As we announced back in January, our bid to get Runnymede Council’s decision to grant listed building consent to demolish Connell Ward and Lucas’s Greenside (1936) quashed was successful. The council admitted that they had “erred in law” and the owner of the house decided that he was not going to fight us on his own. But is has taken us six months to clear up the question of costs and the story is not yet over.
The good news is that our legal bill amounts to just under £250, but of course we’ve also invested lots of staff and volunteer time too. Now that the decision has been quashed, the original application submitted to the council has to be assessed by them all over again, and the owner can add extra information to try and strengthen his case that there is no viable future for the building. Of course, if we thought that it would be possible to put together such a justification, we would never have embarked on the judicial review, so we are confident that this time Runnymede will have to refuse consent. We are urging them to set a deadline for extra information to be provided, so that a decision can be reached.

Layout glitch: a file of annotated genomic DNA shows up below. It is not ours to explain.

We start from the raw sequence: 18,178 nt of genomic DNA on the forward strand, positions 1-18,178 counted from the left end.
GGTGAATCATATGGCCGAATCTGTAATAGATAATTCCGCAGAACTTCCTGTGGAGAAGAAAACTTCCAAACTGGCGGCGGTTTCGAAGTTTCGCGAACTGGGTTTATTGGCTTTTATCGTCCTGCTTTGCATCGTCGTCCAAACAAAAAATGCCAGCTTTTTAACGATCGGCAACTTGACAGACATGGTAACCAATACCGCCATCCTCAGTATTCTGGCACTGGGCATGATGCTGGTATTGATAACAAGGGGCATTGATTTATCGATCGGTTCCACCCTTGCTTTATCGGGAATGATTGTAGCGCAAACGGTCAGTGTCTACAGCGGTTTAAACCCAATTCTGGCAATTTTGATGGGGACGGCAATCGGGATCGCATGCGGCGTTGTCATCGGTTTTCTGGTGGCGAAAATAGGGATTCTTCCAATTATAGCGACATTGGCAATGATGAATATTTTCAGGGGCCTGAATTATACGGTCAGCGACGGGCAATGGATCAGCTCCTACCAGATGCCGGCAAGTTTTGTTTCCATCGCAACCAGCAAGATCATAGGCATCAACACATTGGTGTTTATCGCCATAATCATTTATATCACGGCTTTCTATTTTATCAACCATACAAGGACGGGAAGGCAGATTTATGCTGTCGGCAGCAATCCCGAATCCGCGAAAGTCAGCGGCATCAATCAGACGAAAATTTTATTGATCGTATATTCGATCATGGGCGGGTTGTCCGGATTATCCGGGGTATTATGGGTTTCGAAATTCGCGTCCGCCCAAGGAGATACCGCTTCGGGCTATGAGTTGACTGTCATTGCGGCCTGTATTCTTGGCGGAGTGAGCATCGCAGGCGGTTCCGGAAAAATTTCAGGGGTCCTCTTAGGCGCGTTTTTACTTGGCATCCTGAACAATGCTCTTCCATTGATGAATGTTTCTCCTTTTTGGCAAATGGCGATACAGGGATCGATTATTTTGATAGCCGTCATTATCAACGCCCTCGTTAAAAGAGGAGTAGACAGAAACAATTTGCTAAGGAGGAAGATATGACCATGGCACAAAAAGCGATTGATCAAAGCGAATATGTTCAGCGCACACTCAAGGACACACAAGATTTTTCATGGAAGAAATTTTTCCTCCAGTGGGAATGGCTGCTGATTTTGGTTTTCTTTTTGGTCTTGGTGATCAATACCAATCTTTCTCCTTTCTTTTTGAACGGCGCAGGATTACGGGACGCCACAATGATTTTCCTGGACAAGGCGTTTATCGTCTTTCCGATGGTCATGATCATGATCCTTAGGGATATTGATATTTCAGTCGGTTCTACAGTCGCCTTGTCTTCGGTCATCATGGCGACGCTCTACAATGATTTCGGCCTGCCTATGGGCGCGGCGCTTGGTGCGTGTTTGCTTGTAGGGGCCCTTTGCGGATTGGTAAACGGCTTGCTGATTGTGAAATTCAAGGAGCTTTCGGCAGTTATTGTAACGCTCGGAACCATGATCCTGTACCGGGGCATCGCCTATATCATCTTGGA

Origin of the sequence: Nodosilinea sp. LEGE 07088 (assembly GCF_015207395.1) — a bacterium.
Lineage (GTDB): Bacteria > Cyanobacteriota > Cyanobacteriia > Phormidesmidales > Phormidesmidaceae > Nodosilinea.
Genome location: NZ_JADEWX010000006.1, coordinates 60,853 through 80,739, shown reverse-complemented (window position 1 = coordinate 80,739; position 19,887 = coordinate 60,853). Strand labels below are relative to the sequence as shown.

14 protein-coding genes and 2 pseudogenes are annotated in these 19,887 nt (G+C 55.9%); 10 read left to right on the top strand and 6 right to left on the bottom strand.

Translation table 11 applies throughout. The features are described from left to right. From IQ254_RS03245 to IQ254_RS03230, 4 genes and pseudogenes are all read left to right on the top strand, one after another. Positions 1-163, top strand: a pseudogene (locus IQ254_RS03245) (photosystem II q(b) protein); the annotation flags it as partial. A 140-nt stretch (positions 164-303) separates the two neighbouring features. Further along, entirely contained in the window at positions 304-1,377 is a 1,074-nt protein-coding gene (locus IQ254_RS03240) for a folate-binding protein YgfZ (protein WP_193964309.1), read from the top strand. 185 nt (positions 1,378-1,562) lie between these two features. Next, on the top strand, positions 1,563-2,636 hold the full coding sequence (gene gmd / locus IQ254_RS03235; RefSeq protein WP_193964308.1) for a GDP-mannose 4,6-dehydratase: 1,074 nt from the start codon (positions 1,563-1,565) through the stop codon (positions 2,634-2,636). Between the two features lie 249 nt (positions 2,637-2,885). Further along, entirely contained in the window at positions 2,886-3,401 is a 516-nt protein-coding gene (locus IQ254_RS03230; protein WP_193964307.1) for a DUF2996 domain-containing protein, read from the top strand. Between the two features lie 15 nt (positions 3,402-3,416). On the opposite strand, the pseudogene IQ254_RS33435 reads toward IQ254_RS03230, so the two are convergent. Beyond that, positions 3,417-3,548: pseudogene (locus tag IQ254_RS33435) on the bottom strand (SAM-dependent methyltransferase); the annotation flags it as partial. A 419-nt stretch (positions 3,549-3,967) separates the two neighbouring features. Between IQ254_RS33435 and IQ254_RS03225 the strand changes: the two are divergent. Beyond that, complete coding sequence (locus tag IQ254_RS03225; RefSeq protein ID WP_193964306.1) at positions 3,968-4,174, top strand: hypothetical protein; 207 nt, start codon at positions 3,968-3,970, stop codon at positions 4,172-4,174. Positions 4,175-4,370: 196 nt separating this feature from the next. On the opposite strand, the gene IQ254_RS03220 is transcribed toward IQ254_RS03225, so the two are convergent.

Meanwhile we are encouraging the owner to put the house back on the market. We are confident that all the publicity the case has generated will help to find someone who can afford to buy it, renovate it and really appreciate it. Several newspapers are keen to run features on it on their property pages, so in effect the owner is being offered fabulous free publicity. We hope he will take up the opportunity.
We are delighted with the result and think that it was well worth the effort, but the perfect ending would be to see Greenside with a proud new owner and its long-term future secure.